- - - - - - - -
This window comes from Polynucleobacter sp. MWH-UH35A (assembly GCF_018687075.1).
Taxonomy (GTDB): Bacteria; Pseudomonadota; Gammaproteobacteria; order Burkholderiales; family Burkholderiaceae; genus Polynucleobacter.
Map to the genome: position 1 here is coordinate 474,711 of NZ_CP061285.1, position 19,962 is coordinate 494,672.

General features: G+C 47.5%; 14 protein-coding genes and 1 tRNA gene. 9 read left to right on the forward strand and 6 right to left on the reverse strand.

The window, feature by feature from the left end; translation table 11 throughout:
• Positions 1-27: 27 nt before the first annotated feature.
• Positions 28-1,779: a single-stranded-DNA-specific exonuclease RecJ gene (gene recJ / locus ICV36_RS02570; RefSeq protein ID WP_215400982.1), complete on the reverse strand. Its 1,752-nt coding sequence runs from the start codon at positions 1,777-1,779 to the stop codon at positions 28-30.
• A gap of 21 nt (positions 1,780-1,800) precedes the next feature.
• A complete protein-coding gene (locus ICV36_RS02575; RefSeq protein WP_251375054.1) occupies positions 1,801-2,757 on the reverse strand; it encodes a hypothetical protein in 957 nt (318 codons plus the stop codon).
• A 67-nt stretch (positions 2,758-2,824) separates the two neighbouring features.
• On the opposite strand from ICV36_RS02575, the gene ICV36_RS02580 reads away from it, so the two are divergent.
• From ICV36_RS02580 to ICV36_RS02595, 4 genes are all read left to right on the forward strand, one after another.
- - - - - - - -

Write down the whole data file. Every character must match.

This window comes from Polynucleobacter sp. MWH-UH35A (assembly GCF_018687075.1).
Taxonomy (GTDB): Bacteria; Pseudomonadota; Gammaproteobacteria; order Burkholderiales; family Burkholderiaceae; genus Polynucleobacter.
Map to the genome: position 1 here is coordinate 474,711 of NZ_CP061285.1, position 19,962 is coordinate 494,672.

General features: G+C 47.5%; 14 protein-coding genes and 1 tRNA gene. 9 read left to right on the forward strand and 6 right to left on the reverse strand.

The window, feature by feature from the left end; translation table 11 throughout:
• Positions 1-27: 27 nt before the first annotated feature.
• Positions 28-1,779: a single-stranded-DNA-specific exonuclease RecJ gene (gene recJ / locus ICV36_RS02570; RefSeq protein ID WP_215400982.1), complete on the reverse strand. Its 1,752-nt coding sequence runs from the start codon at positions 1,777-1,779 to the stop codon at positions 28-30.
• A gap of 21 nt (positions 1,780-1,800) precedes the next feature.
• A complete protein-coding gene (locus ICV36_RS02575; RefSeq protein WP_251375054.1) occupies positions 1,801-2,757 on the reverse strand; it encodes a hypothetical protein in 957 nt (318 codons plus the stop codon).
• A 67-nt stretch (positions 2,758-2,824) separates the two neighbouring features.
• On the opposite strand from ICV36_RS02575, the gene ICV36_RS02580 reads away from it, so the two are divergent.
• From ICV36_RS02580 to ICV36_RS02595, 4 genes are all read left to right on the forward strand, one after another.